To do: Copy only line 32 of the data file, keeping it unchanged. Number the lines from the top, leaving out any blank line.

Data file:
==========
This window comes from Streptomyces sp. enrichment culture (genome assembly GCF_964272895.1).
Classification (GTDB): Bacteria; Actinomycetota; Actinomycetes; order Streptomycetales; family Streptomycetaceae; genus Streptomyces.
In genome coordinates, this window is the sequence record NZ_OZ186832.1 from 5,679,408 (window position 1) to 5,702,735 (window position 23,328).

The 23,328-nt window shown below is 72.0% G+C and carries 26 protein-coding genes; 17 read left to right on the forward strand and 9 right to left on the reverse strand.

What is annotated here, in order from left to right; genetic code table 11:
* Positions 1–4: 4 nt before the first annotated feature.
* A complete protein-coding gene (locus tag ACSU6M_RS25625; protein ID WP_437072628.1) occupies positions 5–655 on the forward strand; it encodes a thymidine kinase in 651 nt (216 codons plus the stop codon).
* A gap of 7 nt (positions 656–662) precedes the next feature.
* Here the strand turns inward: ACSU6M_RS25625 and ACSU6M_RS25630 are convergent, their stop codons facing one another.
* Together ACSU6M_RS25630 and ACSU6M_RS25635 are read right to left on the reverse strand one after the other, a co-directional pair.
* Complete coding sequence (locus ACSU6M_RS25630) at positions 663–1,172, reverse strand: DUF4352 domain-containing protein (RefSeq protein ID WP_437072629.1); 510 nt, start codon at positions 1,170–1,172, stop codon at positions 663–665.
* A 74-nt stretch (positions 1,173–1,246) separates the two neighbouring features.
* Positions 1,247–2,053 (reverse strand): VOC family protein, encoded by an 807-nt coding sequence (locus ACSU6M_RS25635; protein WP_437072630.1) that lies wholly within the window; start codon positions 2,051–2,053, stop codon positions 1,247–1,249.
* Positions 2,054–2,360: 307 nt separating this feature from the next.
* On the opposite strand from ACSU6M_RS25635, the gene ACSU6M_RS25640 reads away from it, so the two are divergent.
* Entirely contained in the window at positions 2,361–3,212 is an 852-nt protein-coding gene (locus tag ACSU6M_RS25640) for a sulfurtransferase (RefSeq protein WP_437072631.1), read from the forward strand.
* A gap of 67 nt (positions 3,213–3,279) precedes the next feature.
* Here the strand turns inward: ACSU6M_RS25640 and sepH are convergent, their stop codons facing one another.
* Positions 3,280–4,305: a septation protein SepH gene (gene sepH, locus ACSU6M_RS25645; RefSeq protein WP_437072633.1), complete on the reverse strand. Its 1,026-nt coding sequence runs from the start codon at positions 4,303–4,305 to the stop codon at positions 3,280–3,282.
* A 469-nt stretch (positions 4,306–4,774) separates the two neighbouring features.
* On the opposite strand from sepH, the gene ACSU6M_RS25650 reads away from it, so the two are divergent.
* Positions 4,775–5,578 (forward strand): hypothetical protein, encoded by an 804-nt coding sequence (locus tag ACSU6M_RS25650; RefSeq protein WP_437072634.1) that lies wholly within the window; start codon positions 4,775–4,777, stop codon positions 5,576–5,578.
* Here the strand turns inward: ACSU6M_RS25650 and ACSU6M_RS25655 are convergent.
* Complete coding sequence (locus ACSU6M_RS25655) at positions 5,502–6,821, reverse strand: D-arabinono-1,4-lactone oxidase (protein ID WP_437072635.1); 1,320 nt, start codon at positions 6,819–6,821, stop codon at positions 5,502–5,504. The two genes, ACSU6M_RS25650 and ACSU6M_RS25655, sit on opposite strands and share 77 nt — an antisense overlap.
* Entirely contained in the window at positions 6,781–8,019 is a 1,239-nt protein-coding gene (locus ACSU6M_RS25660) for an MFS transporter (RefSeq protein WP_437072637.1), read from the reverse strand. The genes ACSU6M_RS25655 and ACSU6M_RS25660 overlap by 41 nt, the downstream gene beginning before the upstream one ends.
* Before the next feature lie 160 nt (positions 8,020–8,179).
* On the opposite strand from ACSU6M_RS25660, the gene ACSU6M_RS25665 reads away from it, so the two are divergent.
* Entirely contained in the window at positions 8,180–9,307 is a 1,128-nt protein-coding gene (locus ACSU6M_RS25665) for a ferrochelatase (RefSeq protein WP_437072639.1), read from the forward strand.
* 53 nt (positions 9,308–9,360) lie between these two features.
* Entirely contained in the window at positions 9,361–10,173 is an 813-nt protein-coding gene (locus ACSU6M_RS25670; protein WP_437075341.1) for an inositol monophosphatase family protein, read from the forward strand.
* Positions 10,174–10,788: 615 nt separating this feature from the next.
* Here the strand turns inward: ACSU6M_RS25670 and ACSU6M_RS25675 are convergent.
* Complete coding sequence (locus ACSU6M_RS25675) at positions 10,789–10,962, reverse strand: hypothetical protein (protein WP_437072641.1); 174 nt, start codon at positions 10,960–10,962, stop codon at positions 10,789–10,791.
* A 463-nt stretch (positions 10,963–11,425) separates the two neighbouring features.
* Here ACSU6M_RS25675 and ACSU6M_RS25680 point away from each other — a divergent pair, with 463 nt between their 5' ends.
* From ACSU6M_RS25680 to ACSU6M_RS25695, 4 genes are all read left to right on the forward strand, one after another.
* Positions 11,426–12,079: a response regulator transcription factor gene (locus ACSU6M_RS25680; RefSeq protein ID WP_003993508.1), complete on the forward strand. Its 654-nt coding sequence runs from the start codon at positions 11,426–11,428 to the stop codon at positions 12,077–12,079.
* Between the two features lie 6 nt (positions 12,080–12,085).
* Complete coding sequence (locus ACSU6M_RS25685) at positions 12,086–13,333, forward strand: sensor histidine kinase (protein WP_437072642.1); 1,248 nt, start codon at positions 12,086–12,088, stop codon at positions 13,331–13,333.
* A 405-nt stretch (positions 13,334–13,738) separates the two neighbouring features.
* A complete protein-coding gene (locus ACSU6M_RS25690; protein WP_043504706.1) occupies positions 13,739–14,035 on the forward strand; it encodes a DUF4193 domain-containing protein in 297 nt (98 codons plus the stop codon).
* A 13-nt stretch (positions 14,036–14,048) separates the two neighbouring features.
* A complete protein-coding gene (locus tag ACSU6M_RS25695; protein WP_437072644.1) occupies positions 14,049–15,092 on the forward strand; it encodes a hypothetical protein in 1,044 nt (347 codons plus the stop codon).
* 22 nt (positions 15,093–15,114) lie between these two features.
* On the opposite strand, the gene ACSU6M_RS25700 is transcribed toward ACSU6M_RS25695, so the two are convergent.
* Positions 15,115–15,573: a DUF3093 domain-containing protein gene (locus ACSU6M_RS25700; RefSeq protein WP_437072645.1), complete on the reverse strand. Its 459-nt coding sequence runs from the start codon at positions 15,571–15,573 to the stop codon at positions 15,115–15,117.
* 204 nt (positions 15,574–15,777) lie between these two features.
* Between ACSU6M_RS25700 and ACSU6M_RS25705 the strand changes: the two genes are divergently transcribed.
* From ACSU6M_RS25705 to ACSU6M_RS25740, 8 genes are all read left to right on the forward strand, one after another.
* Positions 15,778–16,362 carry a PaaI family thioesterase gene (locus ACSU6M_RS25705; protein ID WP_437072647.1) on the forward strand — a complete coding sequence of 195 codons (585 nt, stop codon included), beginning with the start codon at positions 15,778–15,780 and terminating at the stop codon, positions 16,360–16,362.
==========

* Here the strand turns inward: ACSU6M_RS25670 and ACSU6M_RS25675 are convergent.